“The popular idea,” writes James Dunn, “that conversion precedes baptism, and that [water baptism’ is a confession of a commitment made some time previously is not to be found in the [New Testament].” He enlarges upon this truth by assuring the reader that “Any attempt to separate Spirit-baptism from the event of conversion-initiation, as represented in water-baptism, so as to make the gift of the Spirit an experience following conversion is contrary to New Testament teaching. The writings of Luke and Paul do not teach us that baptism in the Spirit was something that follows nor was distinct from becoming a Christian.”
As we further consider this account of the three thousand converts, we are offered substantial evidence of their being filled with the Spirit from the time of their conversion. We are informed that they “continued steadfastly in the apostles doctrine and fellowship, and in breaking of bread, and in prayers” (Acts 2:42). Later passages give us glimpses of the life style of these new converts. The power of the Holy Spirit now residing within their hearts was constraining them to live together in a bond of Christian charity. In fact they were exemplifying that “faith that worketh by love.” There was even the selling of possessions and goods for the relief of the needy. There was no positive command to do this. The love shed abroad in their hearts by the Holy Ghost given them truly constrained them to act in this charitable manner. It was a natural fruit of love whereby each member of the community loved every other as his own soul. Divine love, after all, is the essence of true Christianity.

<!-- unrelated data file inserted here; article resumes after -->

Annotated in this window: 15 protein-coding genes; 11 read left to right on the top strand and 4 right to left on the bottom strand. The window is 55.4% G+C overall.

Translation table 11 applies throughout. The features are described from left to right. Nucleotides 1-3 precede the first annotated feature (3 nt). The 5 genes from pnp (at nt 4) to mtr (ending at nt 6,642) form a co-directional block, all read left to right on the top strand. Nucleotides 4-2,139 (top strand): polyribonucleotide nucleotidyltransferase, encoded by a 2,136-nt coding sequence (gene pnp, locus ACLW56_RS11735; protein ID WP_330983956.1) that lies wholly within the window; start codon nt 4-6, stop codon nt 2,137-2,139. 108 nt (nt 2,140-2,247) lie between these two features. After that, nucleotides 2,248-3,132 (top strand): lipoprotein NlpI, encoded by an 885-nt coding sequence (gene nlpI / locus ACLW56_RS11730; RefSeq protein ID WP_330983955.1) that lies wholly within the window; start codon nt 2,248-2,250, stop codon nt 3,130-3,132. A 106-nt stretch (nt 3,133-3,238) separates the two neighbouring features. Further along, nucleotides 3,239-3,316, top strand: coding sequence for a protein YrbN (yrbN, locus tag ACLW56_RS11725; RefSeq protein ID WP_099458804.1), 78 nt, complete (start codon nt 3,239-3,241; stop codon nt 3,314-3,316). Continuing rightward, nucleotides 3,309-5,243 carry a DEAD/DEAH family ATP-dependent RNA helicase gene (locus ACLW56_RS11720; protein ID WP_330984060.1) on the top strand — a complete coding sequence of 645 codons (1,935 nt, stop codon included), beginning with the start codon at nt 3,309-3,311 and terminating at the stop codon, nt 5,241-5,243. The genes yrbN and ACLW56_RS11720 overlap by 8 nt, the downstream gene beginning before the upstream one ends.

“And the Lord,” we are told, “added to the church daily such as were saved” (Acts 2:47). Yes, saved were they from the guilt and power of sin. Having been raised from spiritual death to spiritual life they were made new creatures in Christ Jesus so that “old things [had] passed away; behold all things [had] become new” (2 Cor 5:17). Such was the glory and power of Pentecost, made possible by the exaltation of Christ Jesus “to the right hand of God,” where He “received of the Father the promise of the Holy Ghost,” then gloriously shedding forth the same upon all who by faith were obeying the Gospel. Such was the entrance of a better Covenant and the dispensation of the Holy Spirit that proved to be the watershed of salvation history and the birth of the New Testament Church.